When most of us think about the medical approach that dominates in Western countries, we tend to view it as scientific and therefore as neutral, not influenced by social or cultural processes. Yet research undertaken by anthropologists and sociologists has revealed the influence that social and cultural assumptions play in the western biomedical tradition.
Linking the word "culture" with "medicine" is usually interpreted to mean one of two things. First, that people of non-western cultures may come to western medicine holding different beliefs about the causes and treatments of illness from those of scientific medicine, causing a "culture clash" between doctor and patient.
Its attendant concept of "cultural competence" is now commonly used in the medical literature. It highlights the importance of doctors and other health professionals understanding that their patients from another culture that may hold different beliefs about illness and may experience poorer quality health care as a result of communication breakdowns.
The second common use of "culture" in medicine is the anthropological study of non-western medical systems. Medical anthropologists have identified several such cultural belief systems among non-western cultures. The "hot-cold" system found in many Asian and Hispanic countries, which holds that certain symptoms or illness are caused by imbalances of either "hot" or "cold" in the body is an example of this.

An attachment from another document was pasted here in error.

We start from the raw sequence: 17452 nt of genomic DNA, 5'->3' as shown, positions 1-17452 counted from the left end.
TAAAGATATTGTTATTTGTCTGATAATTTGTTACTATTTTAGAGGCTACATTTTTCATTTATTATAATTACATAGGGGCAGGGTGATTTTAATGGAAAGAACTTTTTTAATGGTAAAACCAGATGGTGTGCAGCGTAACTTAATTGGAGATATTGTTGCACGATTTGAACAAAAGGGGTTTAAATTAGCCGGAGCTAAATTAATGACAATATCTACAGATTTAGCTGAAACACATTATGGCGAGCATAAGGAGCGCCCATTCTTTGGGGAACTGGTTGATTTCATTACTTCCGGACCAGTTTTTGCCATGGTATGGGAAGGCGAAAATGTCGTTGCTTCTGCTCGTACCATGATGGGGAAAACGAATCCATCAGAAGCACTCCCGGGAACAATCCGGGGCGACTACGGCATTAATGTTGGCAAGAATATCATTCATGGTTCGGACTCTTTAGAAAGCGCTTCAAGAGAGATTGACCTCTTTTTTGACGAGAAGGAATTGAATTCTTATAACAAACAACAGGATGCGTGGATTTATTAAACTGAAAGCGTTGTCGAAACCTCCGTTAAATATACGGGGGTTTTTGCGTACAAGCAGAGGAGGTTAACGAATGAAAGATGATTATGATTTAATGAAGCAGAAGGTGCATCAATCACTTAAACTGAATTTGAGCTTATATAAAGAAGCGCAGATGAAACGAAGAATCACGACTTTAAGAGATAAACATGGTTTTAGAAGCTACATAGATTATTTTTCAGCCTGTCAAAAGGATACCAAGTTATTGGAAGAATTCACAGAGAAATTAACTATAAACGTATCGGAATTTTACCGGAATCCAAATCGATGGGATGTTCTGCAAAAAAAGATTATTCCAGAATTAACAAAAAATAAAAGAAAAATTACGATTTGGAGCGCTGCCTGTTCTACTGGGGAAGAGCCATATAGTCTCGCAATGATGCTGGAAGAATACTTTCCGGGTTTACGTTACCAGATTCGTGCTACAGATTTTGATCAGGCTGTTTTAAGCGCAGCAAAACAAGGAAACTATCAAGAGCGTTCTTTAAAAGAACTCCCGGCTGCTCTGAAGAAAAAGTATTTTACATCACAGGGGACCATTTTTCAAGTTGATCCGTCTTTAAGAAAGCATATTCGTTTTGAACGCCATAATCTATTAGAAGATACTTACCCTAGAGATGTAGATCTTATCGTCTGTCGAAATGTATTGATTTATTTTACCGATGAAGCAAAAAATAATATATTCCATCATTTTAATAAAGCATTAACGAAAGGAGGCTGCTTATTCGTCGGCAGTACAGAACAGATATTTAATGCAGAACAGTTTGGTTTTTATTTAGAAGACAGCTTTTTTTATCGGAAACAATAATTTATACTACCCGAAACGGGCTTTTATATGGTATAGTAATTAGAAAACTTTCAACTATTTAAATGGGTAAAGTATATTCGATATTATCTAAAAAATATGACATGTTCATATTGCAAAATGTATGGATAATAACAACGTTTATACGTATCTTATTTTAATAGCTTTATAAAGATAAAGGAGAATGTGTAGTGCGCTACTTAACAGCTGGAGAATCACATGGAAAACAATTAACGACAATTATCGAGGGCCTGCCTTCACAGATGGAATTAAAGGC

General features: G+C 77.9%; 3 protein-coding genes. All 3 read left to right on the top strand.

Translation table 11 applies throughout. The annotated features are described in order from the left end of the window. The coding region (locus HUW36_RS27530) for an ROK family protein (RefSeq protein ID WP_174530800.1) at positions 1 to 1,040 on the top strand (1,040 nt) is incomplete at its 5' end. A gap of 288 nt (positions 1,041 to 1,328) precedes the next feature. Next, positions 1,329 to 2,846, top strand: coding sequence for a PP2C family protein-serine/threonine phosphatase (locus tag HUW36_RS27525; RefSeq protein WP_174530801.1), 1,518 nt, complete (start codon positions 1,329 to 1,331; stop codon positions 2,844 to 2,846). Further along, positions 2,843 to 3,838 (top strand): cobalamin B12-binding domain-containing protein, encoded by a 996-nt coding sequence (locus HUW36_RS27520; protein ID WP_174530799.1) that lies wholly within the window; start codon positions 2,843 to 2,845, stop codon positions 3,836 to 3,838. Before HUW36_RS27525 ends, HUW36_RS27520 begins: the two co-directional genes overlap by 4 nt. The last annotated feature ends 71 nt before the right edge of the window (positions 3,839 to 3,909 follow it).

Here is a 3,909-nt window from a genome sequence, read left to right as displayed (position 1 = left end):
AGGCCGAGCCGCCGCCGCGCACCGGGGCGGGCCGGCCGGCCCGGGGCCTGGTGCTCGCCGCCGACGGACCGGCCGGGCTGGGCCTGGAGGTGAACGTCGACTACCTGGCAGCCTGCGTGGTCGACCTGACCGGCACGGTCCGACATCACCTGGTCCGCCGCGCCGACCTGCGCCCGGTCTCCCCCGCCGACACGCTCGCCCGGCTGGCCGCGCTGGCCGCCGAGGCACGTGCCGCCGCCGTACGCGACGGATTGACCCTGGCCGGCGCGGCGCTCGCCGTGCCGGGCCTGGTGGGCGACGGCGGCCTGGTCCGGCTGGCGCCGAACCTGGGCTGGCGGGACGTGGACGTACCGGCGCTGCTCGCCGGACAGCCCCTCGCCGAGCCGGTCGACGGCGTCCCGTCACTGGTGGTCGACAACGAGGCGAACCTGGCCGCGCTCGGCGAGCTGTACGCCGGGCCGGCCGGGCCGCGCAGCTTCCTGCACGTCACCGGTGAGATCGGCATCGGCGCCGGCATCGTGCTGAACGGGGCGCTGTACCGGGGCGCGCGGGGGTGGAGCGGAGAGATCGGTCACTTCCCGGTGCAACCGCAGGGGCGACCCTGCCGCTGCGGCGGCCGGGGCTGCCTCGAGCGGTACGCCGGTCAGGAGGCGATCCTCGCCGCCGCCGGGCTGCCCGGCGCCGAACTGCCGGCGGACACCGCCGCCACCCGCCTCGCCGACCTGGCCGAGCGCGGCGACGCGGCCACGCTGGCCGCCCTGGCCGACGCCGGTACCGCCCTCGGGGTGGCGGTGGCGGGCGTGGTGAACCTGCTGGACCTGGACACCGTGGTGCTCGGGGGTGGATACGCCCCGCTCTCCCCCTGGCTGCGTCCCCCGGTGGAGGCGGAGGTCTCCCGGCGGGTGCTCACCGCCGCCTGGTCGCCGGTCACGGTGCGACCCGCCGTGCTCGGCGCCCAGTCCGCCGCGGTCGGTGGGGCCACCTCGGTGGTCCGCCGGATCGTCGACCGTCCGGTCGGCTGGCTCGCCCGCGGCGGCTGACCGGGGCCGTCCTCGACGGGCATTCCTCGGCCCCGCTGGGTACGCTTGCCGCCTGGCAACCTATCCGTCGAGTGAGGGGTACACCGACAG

Medical anthropologists refer to "culture-bound syndromes" to describe clusters of symptoms that seem to be particular to a specific cultural context and are not recognised in other cultures or societies. Ataque de nervios ("attack of nerves") is one such condition involving behaviours such as uncontrollable shouting, crying, fainting or aggression. It is seen as an illness by Spanish speakers in the Caribbean and Latin America.
As important as these acknowledgements of culture are, it should be recognised that culture, more broadly, can also be understood as the meanings, technologies and practices that gather around medicine within western societies.
Despite the objectivity implied by the scientific principles underlying western medicine, it is still underpinned by a host of assumptions and beliefs developed through living in western culture. The white coat worn by doctors is a potent symbol of efficiency and hygiene, for instance, and the bleeping medical machines found in the hospital setting convey their own meanings of high technological prowess.
Certain stock metaphors and images tend to be used to describe specific illnesses and conditions ("the battle" against cancer, the "magic bullet" of drugs, the "war on drugs", the "innocent victim" of HIV infection).
In any cultural context, people with some medical conditions are assumed to "responsible" for their illness, while others are regarded as blameless. Thus, for example, in western countries where smoking has become viewed as a filthy and stigmatised habit, people with lung cancer are often assumed to have been smokers and therefore viewed as "bringing it on themselves". They tend to be subject to less compassion than are those people with diseases that are viewed as not their "fault" and may subsequently feel shamed and guilty. They may even delay seeking medical treatment because of the stigma that clings to the disease.